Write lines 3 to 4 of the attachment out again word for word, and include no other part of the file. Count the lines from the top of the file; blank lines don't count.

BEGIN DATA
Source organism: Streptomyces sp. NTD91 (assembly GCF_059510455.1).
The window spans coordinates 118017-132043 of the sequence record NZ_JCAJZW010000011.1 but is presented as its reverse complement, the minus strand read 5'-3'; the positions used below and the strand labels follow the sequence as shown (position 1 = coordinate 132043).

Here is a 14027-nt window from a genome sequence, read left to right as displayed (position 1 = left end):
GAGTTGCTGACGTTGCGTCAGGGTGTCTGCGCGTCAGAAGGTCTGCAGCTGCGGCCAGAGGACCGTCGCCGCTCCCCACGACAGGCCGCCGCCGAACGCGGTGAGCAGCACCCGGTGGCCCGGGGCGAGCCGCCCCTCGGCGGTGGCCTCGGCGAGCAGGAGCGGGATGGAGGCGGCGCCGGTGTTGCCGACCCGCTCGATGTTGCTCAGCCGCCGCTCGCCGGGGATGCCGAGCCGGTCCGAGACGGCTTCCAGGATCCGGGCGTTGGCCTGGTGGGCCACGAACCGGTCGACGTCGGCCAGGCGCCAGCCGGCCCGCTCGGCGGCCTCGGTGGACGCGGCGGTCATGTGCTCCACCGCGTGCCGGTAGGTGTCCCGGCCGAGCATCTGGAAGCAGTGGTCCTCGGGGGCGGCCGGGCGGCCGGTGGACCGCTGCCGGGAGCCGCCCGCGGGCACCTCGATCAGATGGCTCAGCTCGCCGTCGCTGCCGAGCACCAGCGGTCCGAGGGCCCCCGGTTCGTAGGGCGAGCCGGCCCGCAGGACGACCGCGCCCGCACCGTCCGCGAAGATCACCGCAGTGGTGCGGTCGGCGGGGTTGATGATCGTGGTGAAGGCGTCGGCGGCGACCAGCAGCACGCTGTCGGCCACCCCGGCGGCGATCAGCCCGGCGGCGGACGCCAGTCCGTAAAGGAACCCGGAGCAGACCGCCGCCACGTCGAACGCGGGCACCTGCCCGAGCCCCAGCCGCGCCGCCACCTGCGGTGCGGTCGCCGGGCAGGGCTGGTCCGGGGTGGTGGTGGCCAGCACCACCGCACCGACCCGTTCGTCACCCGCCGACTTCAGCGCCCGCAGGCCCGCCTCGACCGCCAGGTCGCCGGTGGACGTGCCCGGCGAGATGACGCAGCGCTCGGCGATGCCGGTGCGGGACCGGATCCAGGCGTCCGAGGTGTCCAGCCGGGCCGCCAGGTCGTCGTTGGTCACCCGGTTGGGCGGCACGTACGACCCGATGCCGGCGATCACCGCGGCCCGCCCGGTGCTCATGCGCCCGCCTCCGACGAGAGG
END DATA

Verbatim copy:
Here is a 14027-nt window from a genome sequence, read left to right as displayed (position 1 = left end):
GAGTTGCTGACGTTGCGTCAGGGTGTCTGCGCGTCAGAAGGTCTGCAGCTGCGGCCAGAGGACCGTCGCCGCTCCCCACGACAGGCCGCCGCCGAACGCGGTGAGCAGCACCCGGTGGCCCGGGGCGAGCCGCCCCTCGGCGGTGGCCTCGGCGAGCAGGAGCGGGATGGAGGCGGCGCCGGTGTTGCCGACCCGCTCGATGTTGCTCAGCCGCCGCTCGCCGGGGATGCCGAGCCGGTCCGAGACGGCTTCCAGGATCCGGGCGTTGGCCTGGTGGGCCACGAACCGGTCGACGTCGGCCAGGCGCCAGCCGGCCCGCTCGGCGGCCTCGGTGGACGCGGCGGTCATGTGCTCCACCGCGTGCCGGTAGGTGTCCCGGCCGAGCATCTGGAAGCAGTGGTCCTCGGGGGCGGCCGGGCGGCCGGTGGACCGCTGCCGGGAGCCGCCCGCGGGCACCTCGATCAGATGGCTCAGCTCGCCGTCGCTGCCGAGCACCAGCGGTCCGAGGGCCCCCGGTTCGTAGGGCGAGCCGGCCCGCAGGACGACCGCGCCCGCACCGTCCGCGAAGATCACCGCAGTGGTGCGGTCGGCGGGGTTGATGATCGTGGTGAAGGCGTCGGCGGCGACCAGCAGCACGCTGTCGGCCACCCCGGCGGCGATCAGCCCGGCGGCGGACGCCAGTCCGTAAAGGAACCCGGAGCAGACCGCCGCCACGTCGAACGCGGGCACCTGCCCGAGCCCCAGCCGCGCCGCCACCTGCGGTGCGGTCGCCGGGCAGGGCTGGTCCGGGGTGGTGGTGGCCAGCACCACCGCACCGACCCGTTCGTCACCCGCCGACTTCAGCGCCCGCAGGCCCGCCTCGACCGCCAGGTCGCCGGTGGACGTGCCCGGCGAGATGACGCAGCGCTCGGCGATGCCGGTGCGGGACCGGATCCAGGCGTCCGAGGTGTCCAGCCGGGCCGCCAGGTCGTCGTTGGTCACCCGGTTGGGCGGCACGTACGACCCGATGCCGGCGATCACCGCGGCCCGCCCGGTGCTCATGCGCCCGCCTCCGACGAGAGG